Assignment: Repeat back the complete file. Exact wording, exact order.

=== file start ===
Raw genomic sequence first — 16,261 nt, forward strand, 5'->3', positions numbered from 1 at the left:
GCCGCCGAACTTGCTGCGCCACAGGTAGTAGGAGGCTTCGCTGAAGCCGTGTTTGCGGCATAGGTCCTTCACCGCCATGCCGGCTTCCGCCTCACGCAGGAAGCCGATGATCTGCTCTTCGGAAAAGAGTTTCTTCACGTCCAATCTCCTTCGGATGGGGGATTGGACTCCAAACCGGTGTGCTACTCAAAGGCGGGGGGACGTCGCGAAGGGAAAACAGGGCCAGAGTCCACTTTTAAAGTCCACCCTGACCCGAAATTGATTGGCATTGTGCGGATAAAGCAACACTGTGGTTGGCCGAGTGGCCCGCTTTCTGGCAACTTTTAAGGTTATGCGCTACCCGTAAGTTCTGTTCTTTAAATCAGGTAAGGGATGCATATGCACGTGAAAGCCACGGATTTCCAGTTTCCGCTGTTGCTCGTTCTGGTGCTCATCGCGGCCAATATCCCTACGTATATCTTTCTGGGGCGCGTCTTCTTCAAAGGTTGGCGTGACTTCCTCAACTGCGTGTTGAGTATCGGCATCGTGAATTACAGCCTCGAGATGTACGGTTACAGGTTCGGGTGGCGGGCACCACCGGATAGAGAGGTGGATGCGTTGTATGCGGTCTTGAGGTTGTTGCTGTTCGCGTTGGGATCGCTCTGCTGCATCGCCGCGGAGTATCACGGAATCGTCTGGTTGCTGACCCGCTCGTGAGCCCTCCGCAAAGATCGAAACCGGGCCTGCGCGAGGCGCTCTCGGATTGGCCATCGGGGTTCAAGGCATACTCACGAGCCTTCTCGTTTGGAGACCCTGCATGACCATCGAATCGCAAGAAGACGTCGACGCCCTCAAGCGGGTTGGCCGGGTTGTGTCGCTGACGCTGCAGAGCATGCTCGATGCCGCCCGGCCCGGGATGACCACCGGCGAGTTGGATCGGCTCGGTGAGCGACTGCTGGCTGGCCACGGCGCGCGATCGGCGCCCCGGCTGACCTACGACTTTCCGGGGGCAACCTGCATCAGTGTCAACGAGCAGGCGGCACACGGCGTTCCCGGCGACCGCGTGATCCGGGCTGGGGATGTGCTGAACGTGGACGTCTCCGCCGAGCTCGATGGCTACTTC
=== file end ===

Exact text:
Raw genomic sequence first — 16,261 nt, forward strand, 5'->3', positions numbered from 1 at the left:
GCCGCCGAACTTGCTGCGCCACAGGTAGTAGGAGGCTTCGCTGAAGCCGTGTTTGCGGCATAGGTCCTTCACCGCCATGCCGGCTTCCGCCTCACGCAGGAAGCCGATGATCTGCTCTTCGGAAAAGAGTTTCTTCACGTCCAATCTCCTTCGGATGGGGGATTGGACTCCAAACCGGTGTGCTACTCAAAGGCGGGGGGACGTCGCGAAGGGAAAACAGGGCCAGAGTCCACTTTTAAAGTCCACCCTGACCCGAAATTGATTGGCATTGTGCGGATAAAGCAACACTGTGGTTGGCCGAGTGGCCCGCTTTCTGGCAACTTTTAAGGTTATGCGCTACCCGTAAGTTCTGTTCTTTAAATCAGGTAAGGGATGCATATGCACGTGAAAGCCACGGATTTCCAGTTTCCGCTGTTGCTCGTTCTGGTGCTCATCGCGGCCAATATCCCTACGTATATCTTTCTGGGGCGCGTCTTCTTCAAAGGTTGGCGTGACTTCCTCAACTGCGTGTTGAGTATCGGCATCGTGAATTACAGCCTCGAGATGTACGGTTACAGGTTCGGGTGGCGGGCACCACCGGATAGAGAGGTGGATGCGTTGTATGCGGTCTTGAGGTTGTTGCTGTTCGCGTTGGGATCGCTCTGCTGCATCGCCGCGGAGTATCACGGAATCGTCTGGTTGCTGACCCGCTCGTGAGCCCTCCGCAAAGATCGAAACCGGGCCTGCGCGAGGCGCTCTCGGATTGGCCATCGGGGTTCAAGGCATACTCACGAGCCTTCTCGTTTGGAGACCCTGCATGACCATCGAATCGCAAGAAGACGTCGACGCCCTCAAGCGGGTTGGCCGGGTTGTGTCGCTGACGCTGCAGAGCATGCTCGATGCCGCCCGGCCCGGGATGACCACCGGCGAGTTGGATCGGCTCGGTGAGCGACTGCTGGCTGGCCACGGCGCGCGATCGGCGCCCCGGCTGACCTACGACTTTCCGGGGGCAACCTGCATCAGTGTCAACGAGCAGGCGGCACACGGCGTTCCCGGCGACCGCGTGATCCGGGCTGGGGATGTGCTGAACGTGGACGTCTCCGCCGAGCTCGATGGCTACTTC